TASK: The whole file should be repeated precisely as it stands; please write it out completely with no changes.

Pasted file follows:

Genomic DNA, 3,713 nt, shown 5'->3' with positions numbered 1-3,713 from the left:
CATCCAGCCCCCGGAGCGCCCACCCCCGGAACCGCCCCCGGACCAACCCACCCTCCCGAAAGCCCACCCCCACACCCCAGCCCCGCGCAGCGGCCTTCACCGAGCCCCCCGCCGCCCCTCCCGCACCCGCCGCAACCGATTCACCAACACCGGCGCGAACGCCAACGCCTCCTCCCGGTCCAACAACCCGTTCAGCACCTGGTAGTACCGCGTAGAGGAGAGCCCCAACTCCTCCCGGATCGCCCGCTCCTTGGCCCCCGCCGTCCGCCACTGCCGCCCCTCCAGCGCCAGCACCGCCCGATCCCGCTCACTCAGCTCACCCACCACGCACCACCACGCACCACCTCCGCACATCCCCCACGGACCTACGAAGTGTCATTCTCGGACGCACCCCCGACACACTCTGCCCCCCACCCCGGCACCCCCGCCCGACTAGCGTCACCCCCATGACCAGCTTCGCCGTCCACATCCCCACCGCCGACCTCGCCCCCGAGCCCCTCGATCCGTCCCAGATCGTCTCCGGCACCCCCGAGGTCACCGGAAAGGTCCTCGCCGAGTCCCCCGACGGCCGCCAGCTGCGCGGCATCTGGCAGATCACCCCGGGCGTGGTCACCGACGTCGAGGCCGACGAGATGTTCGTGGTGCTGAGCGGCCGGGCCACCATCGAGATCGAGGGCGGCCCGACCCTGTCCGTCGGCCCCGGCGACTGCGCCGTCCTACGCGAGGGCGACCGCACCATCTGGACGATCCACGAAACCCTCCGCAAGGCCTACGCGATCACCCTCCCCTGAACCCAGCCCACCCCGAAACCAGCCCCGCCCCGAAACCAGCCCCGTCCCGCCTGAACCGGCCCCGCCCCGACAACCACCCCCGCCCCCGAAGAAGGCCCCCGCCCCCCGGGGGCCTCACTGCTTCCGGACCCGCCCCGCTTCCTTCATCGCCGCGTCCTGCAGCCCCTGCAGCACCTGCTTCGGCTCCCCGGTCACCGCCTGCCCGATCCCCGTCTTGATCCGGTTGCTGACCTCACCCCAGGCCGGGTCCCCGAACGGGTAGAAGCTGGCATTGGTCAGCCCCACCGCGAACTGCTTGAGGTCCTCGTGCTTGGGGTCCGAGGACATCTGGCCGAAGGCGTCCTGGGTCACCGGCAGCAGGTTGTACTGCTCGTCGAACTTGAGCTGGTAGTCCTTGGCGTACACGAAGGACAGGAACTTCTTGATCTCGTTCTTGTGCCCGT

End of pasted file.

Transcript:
Genomic DNA, 3,713 nt, shown 5'->3' with positions numbered 1-3,713 from the left:
CATCCAGCCCCCGGAGCGCCCACCCCCGGAACCGCCCCCGGACCAACCCACCCTCCCGAAAGCCCACCCCCACACCCCAGCCCCGCGCAGCGGCCTTCACCGAGCCCCCCGCCGCCCCTCCCGCACCCGCCGCAACCGATTCACCAACACCGGCGCGAACGCCAACGCCTCCTCCCGGTCCAACAACCCGTTCAGCACCTGGTAGTACCGCGTAGAGGAGAGCCCCAACTCCTCCCGGATCGCCCGCTCCTTGGCCCCCGCCGTCCGCCACTGCCGCCCCTCCAGCGCCAGCACCGCCCGATCCCGCTCACTCAGCTCACCCACCACGCACCACCACGCACCACCTCCGCACATCCCCCACGGACCTACGAAGTGTCATTCTCGGACGCACCCCCGACACACTCTGCCCCCCACCCCGGCACCCCCGCCCGACTAGCGTCACCCCCATGACCAGCTTCGCCGTCCACATCCCCACCGCCGACCTCGCCCCCGAGCCCCTCGATCCGTCCCAGATCGTCTCCGGCACCCCCGAGGTCACCGGAAAGGTCCTCGCCGAGTCCCCCGACGGCCGCCAGCTGCGCGGCATCTGGCAGATCACCCCGGGCGTGGTCACCGACGTCGAGGCCGACGAGATGTTCGTGGTGCTGAGCGGCCGGGCCACCATCGAGATCGAGGGCGGCCCGACCCTGTCCGTCGGCCCCGGCGACTGCGCCGTCCTACGCGAGGGCGACCGCACCATCTGGACGATCCACGAAACCCTCCGCAAGGCCTACGCGATCACCCTCCCCTGAACCCAGCCCACCCCGAAACCAGCCCCGCCCCGAAACCAGCCCCGTCCCGCCTGAACCGGCCCCGCCCCGACAACCACCCCCGCCCCCGAAGAAGGCCCCCGCCCCCCGGGGGCCTCACTGCTTCCGGACCCGCCCCGCTTCCTTCATCGCCGCGTCCTGCAGCCCCTGCAGCACCTGCTTCGGCTCCCCGGTCACCGCCTGCCCGATCCCCGTCTTGATCCGGTTGCTGACCTCACCCCAGGCCGGGTCCCCGAACGGGTAGAAGCTGGCATTGGTCAGCCCCACCGCGAACTGCTTGAGGTCCTCGTGCTTGGGGTCCGAGGACATCTGGCCGAAGGCGTCCTGGGTCACCGGCAGCAGGTTGTACTGCTCGTCGAACTTGAGCTGGTAGTCCTTGGCGTACACGAAGGACAGGAACTTCTTGATCTCGTTCTTGTGCCCGT